• Last Updated : 11 May, 2022

Radioactive decay is the spontaneous breakup of an atomic nucleus of a radioactive material that results in the emission of radiation from the nucleus. The nuclide that decays in a radioactive process is referred to as a parent nuclide, and the nuclide that is created in the radioactive process is referred to as a daughter nuclide. The number of nuclei decaying per unit time in a radioactive substance is proportional to the total number of nuclei in the sample material. The total decay rate of a sample is also known as the sample’s activity. Its standard unit of measurement is the becquerel (Bq).

Formula

N(t) = N0 e– λt

where,

N is the quantity still remained and not yet decayed,

N0 is the initial amount of sample, is the half-life of the decaying quantity,

e is the Euler’s number with a value of 2.71828,

λ is the radioactive decay constant or disintegration constant,

t is the total time of decay rate.

An isotope’s half-life is the amount of time it takes for its nucleus to decay to half of its initial number. It is defined as the time it takes for the rate of decay and the number of nuclei to be lowered to half of their starting levels. It is denoted by the symbol t1/2.

t1/2 = 0.693/λ

where, λ is the radioactive decay constant or disintegration constant.

### Sample Problems

Problem 1. Calculate the remaining amount of sample if its initial amount was 100 g, decay constant is 0.322 for a total time of 5 s.

Solution:

We have,

N0 = 100

λ = 0.322

t = 5

Using the formula we get,

N(t) = N0 e–λt

= 100 (2.71828)-0.322 × 5

= 100/5

= 20 g

Problem 2. Calculate the remaining amount of sample if its initial amount was 200 g, decay constant is 0.139 for a total time of 10 s.

Solution:

We have,

N0 = 200

λ = 0.139

t = 10

Using the formula we get,

N(t) = N0 e–λt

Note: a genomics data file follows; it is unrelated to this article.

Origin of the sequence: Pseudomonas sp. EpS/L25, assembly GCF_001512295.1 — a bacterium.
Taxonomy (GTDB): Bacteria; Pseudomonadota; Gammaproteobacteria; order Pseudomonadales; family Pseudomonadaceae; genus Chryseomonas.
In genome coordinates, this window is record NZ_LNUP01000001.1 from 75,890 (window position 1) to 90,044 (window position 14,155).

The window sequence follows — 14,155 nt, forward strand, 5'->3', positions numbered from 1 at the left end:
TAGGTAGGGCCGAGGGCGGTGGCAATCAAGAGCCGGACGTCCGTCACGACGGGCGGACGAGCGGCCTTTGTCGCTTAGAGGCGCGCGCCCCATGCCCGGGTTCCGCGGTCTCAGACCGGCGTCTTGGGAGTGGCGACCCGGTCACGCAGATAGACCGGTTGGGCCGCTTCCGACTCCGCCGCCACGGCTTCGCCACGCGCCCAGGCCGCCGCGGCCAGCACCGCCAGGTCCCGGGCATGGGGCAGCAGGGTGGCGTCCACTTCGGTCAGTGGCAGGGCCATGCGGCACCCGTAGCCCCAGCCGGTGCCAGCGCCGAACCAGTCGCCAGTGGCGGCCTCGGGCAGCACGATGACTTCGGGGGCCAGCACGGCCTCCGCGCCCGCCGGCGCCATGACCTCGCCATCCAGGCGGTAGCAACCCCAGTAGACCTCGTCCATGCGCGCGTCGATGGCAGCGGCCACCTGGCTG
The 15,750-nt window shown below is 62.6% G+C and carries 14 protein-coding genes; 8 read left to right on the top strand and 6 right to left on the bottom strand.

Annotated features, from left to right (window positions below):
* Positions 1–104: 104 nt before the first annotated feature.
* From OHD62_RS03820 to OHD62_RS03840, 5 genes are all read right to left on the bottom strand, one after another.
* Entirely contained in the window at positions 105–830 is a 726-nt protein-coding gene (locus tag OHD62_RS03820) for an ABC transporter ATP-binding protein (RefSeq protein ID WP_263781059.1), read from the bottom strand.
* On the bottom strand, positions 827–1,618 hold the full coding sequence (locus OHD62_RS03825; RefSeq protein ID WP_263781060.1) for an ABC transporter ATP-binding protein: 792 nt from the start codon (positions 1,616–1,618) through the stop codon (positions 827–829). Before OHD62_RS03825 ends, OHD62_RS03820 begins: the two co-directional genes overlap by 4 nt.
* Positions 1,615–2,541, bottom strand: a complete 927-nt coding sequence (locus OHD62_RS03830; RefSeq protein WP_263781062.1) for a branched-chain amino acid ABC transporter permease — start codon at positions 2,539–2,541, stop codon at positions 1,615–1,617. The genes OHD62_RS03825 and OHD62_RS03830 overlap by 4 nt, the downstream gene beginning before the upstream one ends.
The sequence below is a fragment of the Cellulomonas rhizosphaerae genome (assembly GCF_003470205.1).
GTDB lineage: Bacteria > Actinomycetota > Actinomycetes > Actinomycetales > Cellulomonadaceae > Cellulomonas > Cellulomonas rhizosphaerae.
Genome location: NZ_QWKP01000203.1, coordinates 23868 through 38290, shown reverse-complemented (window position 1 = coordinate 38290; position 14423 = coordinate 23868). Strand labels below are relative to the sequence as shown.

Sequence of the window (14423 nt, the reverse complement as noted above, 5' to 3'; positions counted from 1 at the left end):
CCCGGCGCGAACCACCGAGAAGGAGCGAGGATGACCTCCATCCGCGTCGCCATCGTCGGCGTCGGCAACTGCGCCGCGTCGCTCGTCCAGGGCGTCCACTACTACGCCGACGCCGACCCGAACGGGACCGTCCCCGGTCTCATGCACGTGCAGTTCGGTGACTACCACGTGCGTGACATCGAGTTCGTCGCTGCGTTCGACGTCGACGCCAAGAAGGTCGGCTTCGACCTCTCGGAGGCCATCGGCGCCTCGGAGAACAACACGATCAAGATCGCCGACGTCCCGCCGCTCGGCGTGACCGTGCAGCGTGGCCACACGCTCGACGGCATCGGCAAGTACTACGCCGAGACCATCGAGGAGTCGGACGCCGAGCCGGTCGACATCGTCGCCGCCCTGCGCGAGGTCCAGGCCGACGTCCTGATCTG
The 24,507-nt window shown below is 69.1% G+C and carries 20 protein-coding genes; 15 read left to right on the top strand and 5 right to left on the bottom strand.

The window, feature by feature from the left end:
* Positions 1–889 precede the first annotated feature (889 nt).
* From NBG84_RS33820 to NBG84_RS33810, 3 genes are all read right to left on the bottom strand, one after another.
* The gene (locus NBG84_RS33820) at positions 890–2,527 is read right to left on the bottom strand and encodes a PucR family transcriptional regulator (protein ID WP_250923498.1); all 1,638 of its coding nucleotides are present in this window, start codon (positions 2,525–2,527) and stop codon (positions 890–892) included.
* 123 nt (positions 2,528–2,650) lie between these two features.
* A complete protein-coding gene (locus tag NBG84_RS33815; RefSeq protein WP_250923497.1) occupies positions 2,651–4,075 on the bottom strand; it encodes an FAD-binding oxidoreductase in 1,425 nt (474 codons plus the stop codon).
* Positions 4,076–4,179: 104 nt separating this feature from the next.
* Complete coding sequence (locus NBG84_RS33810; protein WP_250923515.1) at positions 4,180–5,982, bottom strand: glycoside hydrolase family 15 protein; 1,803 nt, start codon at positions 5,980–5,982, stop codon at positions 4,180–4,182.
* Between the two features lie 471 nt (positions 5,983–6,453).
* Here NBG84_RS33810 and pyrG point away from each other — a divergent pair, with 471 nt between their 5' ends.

= 200 (2.71828)-0.139 × 10

= 200/4

= 50 g

Problem 3. Calculate the decay constant if the initial amount of sample was 50 g, the final amount is 5 g for a total time of 6 s.

Solution:

We have,

N = 5

N0 = 50

t = 6

Using the formula we get,

N(t) = N0 e–λt

=> log (N0/N) = λt

=> 6λ = log (50/5)

=> 6λ = 3.32

=> λ = 0.383

Problem 4. Calculate the decay constant if the initial amount of sample was 300 g, the final amount is 100 g for a total time of 8 s.

Solution:

We have,

N = 100

N0 = 300

t = 8

Using the formula we get,

N(t) = N0 e–λt

=> log (N0/N) = λt

=> 8λ = log (300/100)

=> 8λ = 1.58

=> λ = 0.1375

Problem 5. Calculate the initial amount of sample if the decay constant is 0.141, the final amount is 30 g for a total time of 15 s.

Solution:

We have,

N = 30

t = 15

λ = 0.141

Using the formula we get,

N(t) = N0 e–λt

N0 = N eλt

= 30 (2.71828)0.141 × 15

= 250 g

Problem 6. Calculate the time taken for a sample to decay if the decay constant is 0.233, the initial amount is 200 g and the final amount is 40 g.

Solution:

We have,

N0 = 200

N = 40

λ = 0.233

Using the formula we get,

N(t) = N0 e–λt

=> log (N0/N) = λt

=> log (200/40) = 0.233t

=> t = 2.322/0.233

=> t = 7 s

Problem 7. Calculate the decay constant for a sample if its half-life is 3.5s.

Solution:

We have,

t1/2 = 3.5

Using the formula we get,

t1/2 = 0.693/ λ

=> λ = 0.693/3.5

=> λ = 0.19805

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